Youth employment in Latin America

Unemployment and informality beset Latin American youth

Latin America’s 108 million young people face chronic problems when seeking a job at the start of their working lives. A new ILO study calls calls for the implementation of innovative and effective policies to counter this situation which causes discouragement and frustration.

News | 13 February 2014
LIMA (ILO News) - Latin America’s jobs-creating economic growth has not been strong enough in recent years to improve the employment outlook for young people trapped by unemployment and informality, the ILO said.

“We are faced with a political challenge that calls for a determination to apply innovative and effective policies to confront labour market precariousness,” said Elizabeth Tinoco, ILO’s Regional Director for Latin America and the Caribbean, presenting a new report entitled Trabajo decente y juventud: políticas para la acción (Decent Work and Youth: Policies for Action).

"It is not surprising that young people take to the streets, as their lives are marked by discouragement and frustration because of lack of opportunities. This has consequences on social stability and even on democratic governance," Tinoco added.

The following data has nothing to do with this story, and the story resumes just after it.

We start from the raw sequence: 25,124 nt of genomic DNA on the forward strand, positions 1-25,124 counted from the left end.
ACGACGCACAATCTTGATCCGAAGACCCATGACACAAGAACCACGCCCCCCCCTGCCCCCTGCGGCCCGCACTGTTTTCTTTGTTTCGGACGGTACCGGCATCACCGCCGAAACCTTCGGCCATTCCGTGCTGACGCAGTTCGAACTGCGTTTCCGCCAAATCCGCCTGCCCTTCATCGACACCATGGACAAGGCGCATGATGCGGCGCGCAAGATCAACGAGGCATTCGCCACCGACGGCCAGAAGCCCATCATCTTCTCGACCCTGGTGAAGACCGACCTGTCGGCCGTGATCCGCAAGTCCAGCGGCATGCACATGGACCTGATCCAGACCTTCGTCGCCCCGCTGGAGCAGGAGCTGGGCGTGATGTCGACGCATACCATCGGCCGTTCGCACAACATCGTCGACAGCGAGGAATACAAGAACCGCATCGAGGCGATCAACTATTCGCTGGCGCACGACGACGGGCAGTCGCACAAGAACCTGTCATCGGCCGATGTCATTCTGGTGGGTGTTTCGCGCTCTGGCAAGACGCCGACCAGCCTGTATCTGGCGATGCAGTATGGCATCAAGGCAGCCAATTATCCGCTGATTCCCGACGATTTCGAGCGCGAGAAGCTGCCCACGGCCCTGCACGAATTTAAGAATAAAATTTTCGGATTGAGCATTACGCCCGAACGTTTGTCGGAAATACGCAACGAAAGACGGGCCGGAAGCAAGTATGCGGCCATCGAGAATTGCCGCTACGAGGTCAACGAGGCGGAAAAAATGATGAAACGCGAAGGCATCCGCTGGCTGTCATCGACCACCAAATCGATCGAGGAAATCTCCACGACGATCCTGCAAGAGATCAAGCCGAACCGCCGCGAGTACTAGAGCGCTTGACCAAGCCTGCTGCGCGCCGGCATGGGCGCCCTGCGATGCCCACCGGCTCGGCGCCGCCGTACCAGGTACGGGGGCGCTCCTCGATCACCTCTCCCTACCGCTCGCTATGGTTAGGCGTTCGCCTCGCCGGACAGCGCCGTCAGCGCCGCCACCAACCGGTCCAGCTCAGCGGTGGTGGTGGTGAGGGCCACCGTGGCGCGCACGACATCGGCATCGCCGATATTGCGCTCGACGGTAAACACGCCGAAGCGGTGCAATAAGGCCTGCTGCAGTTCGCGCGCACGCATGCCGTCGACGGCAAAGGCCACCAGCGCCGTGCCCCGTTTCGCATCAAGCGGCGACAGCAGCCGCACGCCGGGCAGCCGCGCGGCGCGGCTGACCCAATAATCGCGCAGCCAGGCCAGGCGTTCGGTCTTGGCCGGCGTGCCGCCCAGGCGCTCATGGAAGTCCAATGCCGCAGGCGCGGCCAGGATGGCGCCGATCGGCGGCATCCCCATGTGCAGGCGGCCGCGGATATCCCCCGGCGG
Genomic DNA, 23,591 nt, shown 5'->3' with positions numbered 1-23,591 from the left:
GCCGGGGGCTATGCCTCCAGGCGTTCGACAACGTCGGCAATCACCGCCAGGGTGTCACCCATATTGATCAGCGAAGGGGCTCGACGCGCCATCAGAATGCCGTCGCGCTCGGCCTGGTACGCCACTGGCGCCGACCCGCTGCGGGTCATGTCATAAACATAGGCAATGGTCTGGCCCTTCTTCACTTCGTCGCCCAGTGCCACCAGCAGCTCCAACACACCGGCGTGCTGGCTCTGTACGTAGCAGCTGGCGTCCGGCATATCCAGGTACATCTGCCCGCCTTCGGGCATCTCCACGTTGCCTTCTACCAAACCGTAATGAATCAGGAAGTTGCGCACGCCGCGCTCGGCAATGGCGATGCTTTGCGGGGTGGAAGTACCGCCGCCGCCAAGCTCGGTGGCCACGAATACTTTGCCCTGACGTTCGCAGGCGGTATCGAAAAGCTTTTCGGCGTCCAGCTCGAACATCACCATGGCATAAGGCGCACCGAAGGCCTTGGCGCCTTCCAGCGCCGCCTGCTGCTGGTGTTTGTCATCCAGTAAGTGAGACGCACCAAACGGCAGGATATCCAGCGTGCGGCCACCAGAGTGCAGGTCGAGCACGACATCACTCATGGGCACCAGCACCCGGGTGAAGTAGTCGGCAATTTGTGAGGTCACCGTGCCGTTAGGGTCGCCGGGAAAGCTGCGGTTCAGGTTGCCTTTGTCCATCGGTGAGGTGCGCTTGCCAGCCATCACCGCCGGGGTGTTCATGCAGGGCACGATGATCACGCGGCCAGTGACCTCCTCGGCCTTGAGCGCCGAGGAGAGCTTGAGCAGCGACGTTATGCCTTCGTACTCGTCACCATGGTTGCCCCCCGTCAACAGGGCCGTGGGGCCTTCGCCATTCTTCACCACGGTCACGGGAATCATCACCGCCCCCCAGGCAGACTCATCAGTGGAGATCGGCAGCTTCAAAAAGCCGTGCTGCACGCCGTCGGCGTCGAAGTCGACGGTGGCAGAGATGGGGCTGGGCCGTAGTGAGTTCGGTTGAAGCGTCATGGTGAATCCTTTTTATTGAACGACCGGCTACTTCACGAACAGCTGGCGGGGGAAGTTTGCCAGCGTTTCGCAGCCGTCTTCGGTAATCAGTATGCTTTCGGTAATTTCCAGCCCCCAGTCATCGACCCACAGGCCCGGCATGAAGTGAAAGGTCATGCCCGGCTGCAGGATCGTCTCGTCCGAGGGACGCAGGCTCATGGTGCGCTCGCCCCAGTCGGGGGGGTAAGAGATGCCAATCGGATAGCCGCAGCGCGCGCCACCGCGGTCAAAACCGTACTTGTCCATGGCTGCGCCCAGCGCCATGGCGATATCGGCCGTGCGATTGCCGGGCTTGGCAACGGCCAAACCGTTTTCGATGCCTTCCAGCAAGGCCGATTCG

The report, which compares data from 2005 to 2011, shows that at the end of this period, youth unemployment reached almost 14 per cent. Although the rate dropped 16.4 percentage points compared to 2005, workers aged 15 to 24 years are facing greater difficulty in finding a job, even more so in the case of quality jobs.

The youth unemployment rate remains twice as high as the overall rate and three times that of adults. In addition, young people represent 43 per cent of all the unemployed in the region. In the lower income group, the youth unemployment rate reached more than 25 per cent, while it is below 10 per cent in higher income sectors.

The report also shows that almost 6 in 10 young people who work are in informal employment, which generally involves low wages, job insecurity and lack of protection and rights.

Only 37 per cent of young people contribute to social health insurance, and 29.4 per cent to the pension system. Only 28.2 per cent of youth in employment have a written contract, as compared with 61 per cent for adults.

Of particular concern is the high number, about 21 million, of young people known as NEETs - not in employment, education or training.

About a quarter of these young people are seeking work but can’t find any. Twelve million of them, mostly women, do household chores and the remaining 4.6 million are neither working in the household nor looking for a job.

Meanwhile, the number of Young people who study full-time increased to 34.5 per cent in 2011 from 32.9 per cent in 2011.

“There is no doubt we have the best educated generation in history. For that reason we have to take appropriate measures to take better use their potential and give them the opportunity to start their working life on the right footing,” said Tinoco.